How Do I Get A Job With A Startup?

A reader sent me an email several weeks ago with this question:

I have always wanted to work for a small start up that was growing form 8 to 20 people, but I never know where to find them. Everyone hears about the big companies and I can search Craigslist and Monster, but what is the best way to find small, fast growing companies? I always hear about them too late.

It’s a great question and I’ll attempt to give you all some pointers on this question.

First of all Craigslist is a good resource for startup jobs. Most startups don’t want to pay listing fees so I would venture to guess that more startup jobs are on Craigslist than any other job board.

But why search Craigslist when you can search Indeed.com?  Full disclosure – Indeed is one of our portfolio companies, but its value proposition is undeniable. One search, all jobs. But it doesn’t stop there. You can subscribe to Indeed job searches via RSS.  When that plum startup job hits Craigslist, you’ll be alerted via Indeed. I have no idea why everyone who is looking for a job doesn’t use Indeed.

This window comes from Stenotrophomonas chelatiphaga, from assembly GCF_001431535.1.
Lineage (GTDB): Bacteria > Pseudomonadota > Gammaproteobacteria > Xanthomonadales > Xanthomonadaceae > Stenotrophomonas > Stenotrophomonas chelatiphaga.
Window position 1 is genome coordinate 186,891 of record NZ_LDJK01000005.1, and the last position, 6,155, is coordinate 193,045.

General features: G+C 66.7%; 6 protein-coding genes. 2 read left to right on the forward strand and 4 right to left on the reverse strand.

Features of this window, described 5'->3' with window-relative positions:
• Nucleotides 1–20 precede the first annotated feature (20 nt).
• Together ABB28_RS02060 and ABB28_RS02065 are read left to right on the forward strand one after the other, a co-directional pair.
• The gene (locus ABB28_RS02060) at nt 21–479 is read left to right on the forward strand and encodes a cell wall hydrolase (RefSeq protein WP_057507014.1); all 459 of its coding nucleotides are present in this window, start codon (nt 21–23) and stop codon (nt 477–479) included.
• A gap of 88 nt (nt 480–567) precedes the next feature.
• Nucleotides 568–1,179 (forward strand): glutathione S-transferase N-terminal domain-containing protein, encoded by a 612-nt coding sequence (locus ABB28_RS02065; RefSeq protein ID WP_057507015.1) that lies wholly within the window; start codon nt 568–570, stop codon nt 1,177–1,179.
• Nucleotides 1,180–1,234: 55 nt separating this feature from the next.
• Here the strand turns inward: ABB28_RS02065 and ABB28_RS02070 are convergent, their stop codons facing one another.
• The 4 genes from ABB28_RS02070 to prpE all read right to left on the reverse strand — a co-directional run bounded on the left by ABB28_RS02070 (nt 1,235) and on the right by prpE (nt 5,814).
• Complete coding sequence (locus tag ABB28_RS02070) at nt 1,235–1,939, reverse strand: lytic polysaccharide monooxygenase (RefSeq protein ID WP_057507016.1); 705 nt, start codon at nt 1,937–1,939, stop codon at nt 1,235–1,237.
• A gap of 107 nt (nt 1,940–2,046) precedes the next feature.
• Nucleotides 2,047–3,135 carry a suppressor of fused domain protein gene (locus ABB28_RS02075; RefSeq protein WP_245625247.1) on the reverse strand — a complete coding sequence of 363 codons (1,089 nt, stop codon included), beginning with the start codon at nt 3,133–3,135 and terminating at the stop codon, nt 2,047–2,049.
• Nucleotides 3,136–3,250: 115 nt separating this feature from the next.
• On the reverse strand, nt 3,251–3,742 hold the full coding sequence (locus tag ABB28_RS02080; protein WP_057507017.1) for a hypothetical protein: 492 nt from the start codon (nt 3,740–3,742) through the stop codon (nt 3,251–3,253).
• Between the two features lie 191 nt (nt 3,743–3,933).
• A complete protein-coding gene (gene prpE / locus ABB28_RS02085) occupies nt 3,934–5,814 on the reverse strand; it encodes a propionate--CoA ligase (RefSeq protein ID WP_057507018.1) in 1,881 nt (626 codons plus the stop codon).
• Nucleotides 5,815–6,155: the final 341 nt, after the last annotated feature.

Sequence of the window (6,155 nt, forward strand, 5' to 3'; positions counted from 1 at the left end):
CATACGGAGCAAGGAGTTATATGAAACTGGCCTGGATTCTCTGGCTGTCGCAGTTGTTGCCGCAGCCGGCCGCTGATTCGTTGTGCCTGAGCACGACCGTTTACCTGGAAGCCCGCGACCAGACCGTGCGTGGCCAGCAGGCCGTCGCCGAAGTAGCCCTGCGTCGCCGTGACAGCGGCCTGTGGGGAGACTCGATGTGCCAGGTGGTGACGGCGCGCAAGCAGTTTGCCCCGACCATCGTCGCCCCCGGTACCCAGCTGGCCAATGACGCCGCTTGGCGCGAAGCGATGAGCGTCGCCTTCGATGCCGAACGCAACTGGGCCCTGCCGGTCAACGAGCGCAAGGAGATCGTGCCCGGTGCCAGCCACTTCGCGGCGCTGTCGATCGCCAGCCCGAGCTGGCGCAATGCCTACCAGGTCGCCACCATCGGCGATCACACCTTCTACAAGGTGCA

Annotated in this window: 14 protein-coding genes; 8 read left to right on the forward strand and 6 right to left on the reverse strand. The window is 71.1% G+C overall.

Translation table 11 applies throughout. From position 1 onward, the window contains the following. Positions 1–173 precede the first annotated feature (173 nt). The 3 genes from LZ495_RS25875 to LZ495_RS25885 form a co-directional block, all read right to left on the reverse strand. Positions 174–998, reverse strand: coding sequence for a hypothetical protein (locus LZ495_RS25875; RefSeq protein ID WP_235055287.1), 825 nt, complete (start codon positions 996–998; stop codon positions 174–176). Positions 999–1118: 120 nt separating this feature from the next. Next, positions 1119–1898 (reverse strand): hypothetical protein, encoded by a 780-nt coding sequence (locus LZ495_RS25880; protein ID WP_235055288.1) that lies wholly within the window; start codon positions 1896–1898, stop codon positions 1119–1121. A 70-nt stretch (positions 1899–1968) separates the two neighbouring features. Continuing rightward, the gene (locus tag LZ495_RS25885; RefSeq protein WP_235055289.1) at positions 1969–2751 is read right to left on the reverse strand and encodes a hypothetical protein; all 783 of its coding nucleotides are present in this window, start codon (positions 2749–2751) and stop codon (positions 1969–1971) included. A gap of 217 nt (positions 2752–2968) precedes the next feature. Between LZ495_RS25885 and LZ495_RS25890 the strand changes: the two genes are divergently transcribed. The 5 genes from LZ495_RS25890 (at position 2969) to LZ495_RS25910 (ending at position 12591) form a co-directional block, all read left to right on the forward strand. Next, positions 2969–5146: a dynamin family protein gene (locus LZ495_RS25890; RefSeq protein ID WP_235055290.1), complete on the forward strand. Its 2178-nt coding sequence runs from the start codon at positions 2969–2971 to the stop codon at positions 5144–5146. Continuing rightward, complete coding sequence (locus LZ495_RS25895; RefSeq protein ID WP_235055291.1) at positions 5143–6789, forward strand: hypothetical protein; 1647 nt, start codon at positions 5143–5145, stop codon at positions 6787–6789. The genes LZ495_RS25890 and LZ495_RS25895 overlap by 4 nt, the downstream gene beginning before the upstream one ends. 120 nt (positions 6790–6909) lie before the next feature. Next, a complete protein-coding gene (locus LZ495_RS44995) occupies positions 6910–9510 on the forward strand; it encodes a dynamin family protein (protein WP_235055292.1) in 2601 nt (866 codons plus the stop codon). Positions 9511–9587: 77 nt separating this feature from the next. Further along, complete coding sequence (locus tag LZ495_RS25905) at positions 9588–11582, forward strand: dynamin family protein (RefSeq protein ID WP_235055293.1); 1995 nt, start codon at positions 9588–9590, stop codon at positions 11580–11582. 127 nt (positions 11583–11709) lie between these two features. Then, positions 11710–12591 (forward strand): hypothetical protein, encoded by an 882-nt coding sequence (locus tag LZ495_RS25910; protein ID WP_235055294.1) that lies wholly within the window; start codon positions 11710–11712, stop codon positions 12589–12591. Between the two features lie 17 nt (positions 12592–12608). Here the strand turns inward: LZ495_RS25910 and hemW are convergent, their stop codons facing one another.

I asked the Indeed team if they could create a custom search term for startup jobs and they did just that this past weekend.  So now, if you enter the word startup in the Indeed search (just like this), you’ll get only startup jobs. You can still filter by location, job type, etc as well. Hopefully, that will be great help to everyone looking to join a startup.

But waiting for the job to be listed isn’t enough. You need to become part of the "startup community" in the area you live in. In NYC, there are a bunch of networking events like the NYC Tech Meetup, NextNY, and a number of other networking opportunities. Go to them.  Meet people, build relationships, let people know you are looking for a young company to be part of. It won’t take long before you start getting calls and emails.

But a word to the wise, be picky about what startup you join. Do your homework.  Ask around about the founders. Ask the company about their funding situation. Make sure you meet more than the boss before you take the job. Find out what it is like to work there before you take the job.  Because as my former partner Jerry Colonna likes to say, "all startups are dysfunctional families". But if you get the right one, its the most fun you can have in a work situation. I am sure of that.